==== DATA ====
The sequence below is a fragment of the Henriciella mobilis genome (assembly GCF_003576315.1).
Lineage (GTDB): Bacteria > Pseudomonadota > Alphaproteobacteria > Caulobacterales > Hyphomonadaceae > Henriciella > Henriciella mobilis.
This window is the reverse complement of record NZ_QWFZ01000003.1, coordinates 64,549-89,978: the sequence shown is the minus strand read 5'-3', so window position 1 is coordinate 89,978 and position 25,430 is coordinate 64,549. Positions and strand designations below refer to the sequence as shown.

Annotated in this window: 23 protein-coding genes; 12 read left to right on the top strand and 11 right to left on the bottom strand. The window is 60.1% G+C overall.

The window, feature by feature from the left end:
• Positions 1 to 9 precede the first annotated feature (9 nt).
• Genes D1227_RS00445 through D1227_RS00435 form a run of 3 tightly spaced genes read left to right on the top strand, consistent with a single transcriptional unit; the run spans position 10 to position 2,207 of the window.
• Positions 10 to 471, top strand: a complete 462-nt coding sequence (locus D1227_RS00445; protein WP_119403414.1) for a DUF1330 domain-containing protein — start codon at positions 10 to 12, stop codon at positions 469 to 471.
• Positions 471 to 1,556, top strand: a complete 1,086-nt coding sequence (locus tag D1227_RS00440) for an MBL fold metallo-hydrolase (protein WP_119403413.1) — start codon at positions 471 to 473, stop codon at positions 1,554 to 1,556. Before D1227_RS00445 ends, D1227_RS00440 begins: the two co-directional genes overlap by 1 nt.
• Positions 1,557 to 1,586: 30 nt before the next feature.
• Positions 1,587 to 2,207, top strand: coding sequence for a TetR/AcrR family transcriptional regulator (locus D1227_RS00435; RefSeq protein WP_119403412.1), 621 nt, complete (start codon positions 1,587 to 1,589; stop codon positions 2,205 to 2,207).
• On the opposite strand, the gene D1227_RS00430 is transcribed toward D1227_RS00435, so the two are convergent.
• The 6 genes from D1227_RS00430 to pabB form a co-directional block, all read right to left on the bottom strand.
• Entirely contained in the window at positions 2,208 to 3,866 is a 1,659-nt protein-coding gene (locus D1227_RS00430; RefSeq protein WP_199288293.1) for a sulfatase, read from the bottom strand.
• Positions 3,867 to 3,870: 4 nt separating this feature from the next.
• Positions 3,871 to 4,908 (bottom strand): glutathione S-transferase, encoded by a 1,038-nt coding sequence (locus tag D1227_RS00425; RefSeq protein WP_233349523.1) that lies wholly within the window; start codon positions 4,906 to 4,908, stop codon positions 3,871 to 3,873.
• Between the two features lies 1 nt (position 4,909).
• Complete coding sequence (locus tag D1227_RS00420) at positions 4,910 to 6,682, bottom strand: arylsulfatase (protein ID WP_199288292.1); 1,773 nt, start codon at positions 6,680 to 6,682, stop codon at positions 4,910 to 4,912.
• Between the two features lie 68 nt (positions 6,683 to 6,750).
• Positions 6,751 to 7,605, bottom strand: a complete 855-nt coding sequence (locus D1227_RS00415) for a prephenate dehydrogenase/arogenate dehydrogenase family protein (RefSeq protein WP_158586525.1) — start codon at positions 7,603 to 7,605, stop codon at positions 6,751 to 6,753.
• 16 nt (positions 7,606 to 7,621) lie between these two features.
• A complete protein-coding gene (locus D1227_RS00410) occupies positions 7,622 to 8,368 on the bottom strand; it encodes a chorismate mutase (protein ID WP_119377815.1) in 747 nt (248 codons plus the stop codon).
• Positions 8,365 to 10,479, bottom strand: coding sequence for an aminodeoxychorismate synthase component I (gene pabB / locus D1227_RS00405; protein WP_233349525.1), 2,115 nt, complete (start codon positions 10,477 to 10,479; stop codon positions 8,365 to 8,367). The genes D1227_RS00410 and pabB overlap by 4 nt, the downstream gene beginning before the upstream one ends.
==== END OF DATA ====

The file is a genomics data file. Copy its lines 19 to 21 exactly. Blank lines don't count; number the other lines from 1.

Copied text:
• Between the two features lie 68 nt (positions 6,683 to 6,750).
• Positions 6,751 to 7,605, bottom strand: a complete 855-nt coding sequence (locus D1227_RS00415) for a prephenate dehydrogenase/arogenate dehydrogenase family protein (RefSeq protein WP_158586525.1) — start codon at positions 7,603 to 7,605, stop codon at positions 6,751 to 6,753.
• 16 nt (positions 7,606 to 7,621) lie between these two features.